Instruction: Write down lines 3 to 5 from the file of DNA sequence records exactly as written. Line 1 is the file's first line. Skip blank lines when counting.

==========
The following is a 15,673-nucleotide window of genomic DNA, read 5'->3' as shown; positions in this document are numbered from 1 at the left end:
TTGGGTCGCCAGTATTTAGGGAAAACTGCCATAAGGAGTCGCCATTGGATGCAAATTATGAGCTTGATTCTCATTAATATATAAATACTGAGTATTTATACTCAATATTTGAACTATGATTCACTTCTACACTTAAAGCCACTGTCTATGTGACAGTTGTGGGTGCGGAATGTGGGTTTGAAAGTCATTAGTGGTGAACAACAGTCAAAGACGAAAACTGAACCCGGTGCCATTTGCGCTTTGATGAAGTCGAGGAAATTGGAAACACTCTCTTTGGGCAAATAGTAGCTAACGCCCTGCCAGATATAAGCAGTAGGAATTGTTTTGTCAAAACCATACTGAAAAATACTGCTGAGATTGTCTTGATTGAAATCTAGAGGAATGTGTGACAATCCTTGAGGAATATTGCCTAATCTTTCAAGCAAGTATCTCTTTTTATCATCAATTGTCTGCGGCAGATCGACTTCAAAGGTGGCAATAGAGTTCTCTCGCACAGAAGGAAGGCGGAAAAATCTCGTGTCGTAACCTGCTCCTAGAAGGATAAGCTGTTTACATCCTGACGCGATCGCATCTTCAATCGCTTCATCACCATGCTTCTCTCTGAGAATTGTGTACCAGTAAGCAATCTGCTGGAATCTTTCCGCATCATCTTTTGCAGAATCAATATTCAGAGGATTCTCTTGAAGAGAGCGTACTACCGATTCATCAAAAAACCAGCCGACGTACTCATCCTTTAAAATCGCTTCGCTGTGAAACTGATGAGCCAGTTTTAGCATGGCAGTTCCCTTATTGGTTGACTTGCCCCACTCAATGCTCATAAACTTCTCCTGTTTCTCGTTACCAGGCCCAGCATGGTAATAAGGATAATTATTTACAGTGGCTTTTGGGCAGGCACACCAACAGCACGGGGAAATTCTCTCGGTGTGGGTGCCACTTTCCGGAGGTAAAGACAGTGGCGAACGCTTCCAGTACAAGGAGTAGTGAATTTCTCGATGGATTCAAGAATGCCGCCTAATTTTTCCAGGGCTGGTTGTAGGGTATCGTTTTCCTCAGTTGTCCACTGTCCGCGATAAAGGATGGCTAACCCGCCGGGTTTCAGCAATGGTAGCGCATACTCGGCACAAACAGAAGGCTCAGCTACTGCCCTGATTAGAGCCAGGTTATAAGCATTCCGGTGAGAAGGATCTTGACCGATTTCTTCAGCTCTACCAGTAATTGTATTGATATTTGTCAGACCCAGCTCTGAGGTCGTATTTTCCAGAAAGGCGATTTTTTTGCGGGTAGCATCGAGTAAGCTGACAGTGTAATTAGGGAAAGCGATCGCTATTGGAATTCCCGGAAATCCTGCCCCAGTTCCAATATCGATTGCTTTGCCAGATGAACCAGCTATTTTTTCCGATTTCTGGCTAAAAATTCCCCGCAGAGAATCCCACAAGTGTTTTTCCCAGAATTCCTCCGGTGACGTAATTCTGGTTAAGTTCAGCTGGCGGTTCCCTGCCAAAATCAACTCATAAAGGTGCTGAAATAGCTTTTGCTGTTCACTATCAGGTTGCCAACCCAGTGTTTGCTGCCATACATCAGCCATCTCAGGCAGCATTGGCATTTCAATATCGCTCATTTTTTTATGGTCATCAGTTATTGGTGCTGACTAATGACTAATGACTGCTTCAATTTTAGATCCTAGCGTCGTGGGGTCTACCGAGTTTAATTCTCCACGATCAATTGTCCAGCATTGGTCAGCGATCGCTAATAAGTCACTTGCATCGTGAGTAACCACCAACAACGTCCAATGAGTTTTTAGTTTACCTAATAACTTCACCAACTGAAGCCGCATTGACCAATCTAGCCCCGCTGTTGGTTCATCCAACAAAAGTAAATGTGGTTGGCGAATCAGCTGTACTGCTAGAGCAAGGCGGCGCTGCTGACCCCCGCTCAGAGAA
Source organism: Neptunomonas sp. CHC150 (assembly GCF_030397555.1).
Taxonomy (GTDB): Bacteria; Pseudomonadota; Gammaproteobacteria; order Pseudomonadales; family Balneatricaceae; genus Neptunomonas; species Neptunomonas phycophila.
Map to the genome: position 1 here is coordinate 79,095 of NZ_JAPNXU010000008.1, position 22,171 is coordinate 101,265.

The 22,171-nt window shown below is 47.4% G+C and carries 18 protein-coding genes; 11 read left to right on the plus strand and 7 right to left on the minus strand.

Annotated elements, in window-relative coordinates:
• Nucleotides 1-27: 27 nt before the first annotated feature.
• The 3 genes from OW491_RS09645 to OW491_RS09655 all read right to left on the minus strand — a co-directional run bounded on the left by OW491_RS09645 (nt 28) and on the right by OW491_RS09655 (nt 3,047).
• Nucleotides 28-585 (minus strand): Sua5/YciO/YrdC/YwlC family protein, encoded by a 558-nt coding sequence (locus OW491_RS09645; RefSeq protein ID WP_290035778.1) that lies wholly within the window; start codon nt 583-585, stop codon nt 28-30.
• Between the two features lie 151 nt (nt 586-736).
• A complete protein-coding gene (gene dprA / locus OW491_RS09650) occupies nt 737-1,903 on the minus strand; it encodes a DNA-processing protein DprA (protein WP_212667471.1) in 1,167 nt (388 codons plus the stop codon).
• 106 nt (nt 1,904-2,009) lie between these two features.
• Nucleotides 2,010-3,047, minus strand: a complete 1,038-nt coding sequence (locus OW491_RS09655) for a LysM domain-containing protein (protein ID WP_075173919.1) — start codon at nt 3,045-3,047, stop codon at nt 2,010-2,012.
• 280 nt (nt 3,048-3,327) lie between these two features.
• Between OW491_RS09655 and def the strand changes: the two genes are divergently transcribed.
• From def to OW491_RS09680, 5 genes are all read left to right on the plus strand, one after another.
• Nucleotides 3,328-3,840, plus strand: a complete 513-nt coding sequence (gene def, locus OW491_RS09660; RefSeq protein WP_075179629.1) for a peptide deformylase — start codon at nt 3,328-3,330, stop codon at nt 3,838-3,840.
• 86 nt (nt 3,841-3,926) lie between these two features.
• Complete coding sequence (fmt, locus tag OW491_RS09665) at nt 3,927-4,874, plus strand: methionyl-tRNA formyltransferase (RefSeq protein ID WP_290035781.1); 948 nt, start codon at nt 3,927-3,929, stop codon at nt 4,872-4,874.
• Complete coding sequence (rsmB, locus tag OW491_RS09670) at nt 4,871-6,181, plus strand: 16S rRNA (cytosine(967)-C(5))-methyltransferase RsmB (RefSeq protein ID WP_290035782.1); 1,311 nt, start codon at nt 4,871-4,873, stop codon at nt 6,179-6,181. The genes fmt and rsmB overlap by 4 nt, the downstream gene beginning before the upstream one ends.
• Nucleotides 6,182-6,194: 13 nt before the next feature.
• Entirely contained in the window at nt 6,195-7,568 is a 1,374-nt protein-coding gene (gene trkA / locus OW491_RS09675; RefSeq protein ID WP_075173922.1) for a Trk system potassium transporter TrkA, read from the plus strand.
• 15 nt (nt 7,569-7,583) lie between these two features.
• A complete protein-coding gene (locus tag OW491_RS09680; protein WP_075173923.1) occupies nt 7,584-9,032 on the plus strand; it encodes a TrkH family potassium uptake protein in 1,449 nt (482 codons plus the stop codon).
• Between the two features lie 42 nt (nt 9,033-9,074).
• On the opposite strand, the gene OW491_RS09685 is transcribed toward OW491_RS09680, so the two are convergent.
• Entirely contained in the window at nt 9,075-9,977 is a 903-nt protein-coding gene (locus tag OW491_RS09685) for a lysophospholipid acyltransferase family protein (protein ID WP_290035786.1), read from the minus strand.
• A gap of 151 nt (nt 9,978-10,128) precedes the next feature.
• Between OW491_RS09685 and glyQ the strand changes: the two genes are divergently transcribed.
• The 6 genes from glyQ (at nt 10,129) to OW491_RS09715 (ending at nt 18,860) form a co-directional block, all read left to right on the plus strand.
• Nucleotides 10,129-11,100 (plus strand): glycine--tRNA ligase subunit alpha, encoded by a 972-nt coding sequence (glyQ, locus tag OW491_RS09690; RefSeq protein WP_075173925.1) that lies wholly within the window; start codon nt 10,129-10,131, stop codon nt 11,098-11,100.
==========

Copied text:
Source organism: Neptunomonas sp. CHC150 (assembly GCF_030397555.1).
Taxonomy (GTDB): Bacteria; Pseudomonadota; Gammaproteobacteria; order Pseudomonadales; family Balneatricaceae; genus Neptunomonas; species Neptunomonas phycophila.
Map to the genome: position 1 here is coordinate 79,095 of NZ_JAPNXU010000008.1, position 22,171 is coordinate 101,265.